1) “National Christmas Tree Lighting,” 8 p.m., CBS. It was on Christmas Eve in 1923 that the first national tree was lit. It’s been an annual event (shown here) ever since; here’s the 100th; LL Cool J hosts the telecast, with music by Gloria Estefan, Shania Twain, Andy Grammer, Joss Stone and the Army band. For another Washington visit, catch HGTV at 6 p.m.; it looks at the White House Christmas decorations.
2) “Must Love Christmas,” 9-11 p.m., CBS. Amid a sea of so-so Christmas movies, this one stands apart. It has sharp casting — Liza Lapira (“Equalizer”) is terrific in the lead – and a story that includes surprise romances. Also, it toys with the notion of Christmas cliches. Lapira plays an author whose book is going badly … as we see, with a scene from it. She takes a trip to break out of her writing funk … and changes lives along the way.
3) “The Great North,” 8:30 p.m., Fox. Christmas is a fine time for secrets and grudges. The kids’ secret involves a reindeer, hidden in the outhouse; their grudge involves the time their dad designated a beloved (albeit annoying) toy for a white-elephant swap. It’s a funny episode that ends with a clever dueling-toys song. Afterward, “Bob’s Burgers” has a fairly funny episode with troubling math – two parents and three simultaneous kids’ events.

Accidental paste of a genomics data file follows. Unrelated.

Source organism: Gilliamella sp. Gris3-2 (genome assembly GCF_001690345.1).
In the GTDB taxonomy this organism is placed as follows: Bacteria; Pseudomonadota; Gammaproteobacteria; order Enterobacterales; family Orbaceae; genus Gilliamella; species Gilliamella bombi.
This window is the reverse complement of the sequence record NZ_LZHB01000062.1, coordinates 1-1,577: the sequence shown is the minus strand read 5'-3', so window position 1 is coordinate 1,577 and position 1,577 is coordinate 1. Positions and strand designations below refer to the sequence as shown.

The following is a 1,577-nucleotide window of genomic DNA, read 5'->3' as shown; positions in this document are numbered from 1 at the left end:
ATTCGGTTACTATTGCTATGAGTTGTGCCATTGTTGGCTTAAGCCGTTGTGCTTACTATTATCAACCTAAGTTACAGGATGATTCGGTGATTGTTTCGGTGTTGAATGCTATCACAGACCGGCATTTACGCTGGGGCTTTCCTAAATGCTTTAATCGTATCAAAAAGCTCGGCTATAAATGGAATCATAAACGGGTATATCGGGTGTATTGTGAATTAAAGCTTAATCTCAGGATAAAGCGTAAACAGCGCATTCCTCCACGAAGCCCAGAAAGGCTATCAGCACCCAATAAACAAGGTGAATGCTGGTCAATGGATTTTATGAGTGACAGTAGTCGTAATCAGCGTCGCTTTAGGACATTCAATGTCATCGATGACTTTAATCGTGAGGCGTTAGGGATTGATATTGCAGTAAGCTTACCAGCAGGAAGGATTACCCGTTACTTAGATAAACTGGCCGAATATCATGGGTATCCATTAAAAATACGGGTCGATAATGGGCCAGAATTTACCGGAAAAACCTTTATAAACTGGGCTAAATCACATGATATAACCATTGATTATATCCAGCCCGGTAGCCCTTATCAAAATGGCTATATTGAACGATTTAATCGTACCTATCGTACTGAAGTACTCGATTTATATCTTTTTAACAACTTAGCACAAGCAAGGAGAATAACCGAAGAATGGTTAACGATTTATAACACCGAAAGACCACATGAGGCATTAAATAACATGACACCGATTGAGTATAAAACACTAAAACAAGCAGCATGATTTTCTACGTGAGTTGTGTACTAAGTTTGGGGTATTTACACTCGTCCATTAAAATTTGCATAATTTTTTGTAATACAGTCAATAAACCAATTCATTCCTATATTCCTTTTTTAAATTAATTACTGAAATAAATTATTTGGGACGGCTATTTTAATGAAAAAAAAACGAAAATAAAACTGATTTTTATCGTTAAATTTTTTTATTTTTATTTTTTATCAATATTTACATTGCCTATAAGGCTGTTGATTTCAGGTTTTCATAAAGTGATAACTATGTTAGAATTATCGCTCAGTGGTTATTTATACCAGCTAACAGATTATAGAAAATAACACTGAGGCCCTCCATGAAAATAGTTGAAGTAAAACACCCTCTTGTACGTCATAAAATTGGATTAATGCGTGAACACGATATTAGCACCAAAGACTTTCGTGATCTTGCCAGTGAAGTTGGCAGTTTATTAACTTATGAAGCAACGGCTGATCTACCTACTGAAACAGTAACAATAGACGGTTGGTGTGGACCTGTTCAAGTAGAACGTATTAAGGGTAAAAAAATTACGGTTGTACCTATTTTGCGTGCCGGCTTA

4) “George & Tammy,” 9 p.m., Showtime. Last week’s opener (rerunning at 7 p.m.) ended with a knight-in-shining-armor/”Officer and a Gentleman” moment: George Jones swooped Tammy Wynette and her daughters away from her insulting husband and toward the big time. It was fun, but now we face Jones’ alcoholism. This is a tough episode, saved in the final minutes by the emotional power of Wynette’s “Stand By Your Man.”
5) ALSO: Two shows end their seasons tonight: At 9 p.m. (rerunning at 10:20 and 11:40) is HBO’s acclaimed “The White Lotus”; at 10 is Showtime’s vampire drama, “Let the Right One In.” Then there’s Great American Family: Several of its films have been solid entrants in the Christmas movie field, but “Crown Prince of Christmas” (8 p.m.) is not. Badly written and stiffly acted, it closes with the most shabby “royal banquet” in human history.